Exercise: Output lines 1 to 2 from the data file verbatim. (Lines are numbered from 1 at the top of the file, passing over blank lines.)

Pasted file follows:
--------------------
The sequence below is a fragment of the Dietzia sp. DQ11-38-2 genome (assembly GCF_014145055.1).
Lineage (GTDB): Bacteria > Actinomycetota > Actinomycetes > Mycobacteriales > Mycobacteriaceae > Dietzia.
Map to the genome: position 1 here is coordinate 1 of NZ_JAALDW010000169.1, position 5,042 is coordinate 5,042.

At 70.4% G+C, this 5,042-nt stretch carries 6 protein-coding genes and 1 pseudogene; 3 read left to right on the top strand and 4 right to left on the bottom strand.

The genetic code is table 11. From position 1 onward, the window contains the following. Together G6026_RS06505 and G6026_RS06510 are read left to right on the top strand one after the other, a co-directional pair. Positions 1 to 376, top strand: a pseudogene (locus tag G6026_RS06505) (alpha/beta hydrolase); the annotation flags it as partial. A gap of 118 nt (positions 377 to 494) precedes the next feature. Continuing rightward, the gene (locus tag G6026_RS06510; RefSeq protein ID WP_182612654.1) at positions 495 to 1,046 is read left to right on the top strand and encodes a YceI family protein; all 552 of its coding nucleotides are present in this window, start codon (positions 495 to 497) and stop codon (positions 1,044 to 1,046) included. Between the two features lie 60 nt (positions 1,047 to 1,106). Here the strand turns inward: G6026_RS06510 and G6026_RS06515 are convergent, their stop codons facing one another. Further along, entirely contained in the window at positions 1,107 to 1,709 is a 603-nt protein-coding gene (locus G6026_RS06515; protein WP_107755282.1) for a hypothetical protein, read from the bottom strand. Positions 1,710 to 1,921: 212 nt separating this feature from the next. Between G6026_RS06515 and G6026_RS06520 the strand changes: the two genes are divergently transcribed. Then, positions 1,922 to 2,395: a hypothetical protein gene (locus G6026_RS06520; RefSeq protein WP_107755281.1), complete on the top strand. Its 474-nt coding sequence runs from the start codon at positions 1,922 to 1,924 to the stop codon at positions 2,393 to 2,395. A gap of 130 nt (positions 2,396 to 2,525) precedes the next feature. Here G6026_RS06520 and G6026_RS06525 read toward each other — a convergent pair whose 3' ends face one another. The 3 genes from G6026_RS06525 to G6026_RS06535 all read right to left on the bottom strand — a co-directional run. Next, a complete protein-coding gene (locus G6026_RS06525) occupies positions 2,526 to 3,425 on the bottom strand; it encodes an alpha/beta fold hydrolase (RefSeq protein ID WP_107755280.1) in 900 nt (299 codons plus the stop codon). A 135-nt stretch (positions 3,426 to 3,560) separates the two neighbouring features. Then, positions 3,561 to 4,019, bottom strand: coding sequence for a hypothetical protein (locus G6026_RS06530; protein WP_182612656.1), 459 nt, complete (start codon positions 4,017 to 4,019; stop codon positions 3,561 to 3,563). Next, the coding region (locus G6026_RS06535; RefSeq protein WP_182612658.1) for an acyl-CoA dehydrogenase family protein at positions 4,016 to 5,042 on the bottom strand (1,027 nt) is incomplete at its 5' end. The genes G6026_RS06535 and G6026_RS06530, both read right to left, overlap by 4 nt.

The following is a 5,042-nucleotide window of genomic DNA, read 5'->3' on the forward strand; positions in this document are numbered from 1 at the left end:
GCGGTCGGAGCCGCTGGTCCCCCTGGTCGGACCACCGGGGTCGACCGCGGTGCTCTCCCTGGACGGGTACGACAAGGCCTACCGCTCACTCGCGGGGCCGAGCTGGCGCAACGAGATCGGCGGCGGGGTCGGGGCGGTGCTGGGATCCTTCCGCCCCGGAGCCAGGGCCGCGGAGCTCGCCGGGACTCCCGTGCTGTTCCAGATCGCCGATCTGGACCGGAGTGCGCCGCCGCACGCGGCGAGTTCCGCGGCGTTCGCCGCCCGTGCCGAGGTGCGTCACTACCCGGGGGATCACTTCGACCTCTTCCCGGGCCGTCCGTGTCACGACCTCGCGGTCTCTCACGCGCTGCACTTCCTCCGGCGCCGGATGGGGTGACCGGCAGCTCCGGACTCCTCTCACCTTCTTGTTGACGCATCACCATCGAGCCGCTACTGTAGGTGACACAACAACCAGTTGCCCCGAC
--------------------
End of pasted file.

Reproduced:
The sequence below is a fragment of the Dietzia sp. DQ11-38-2 genome (assembly GCF_014145055.1).
Lineage (GTDB): Bacteria > Actinomycetota > Actinomycetes > Mycobacteriales > Mycobacteriaceae > Dietzia.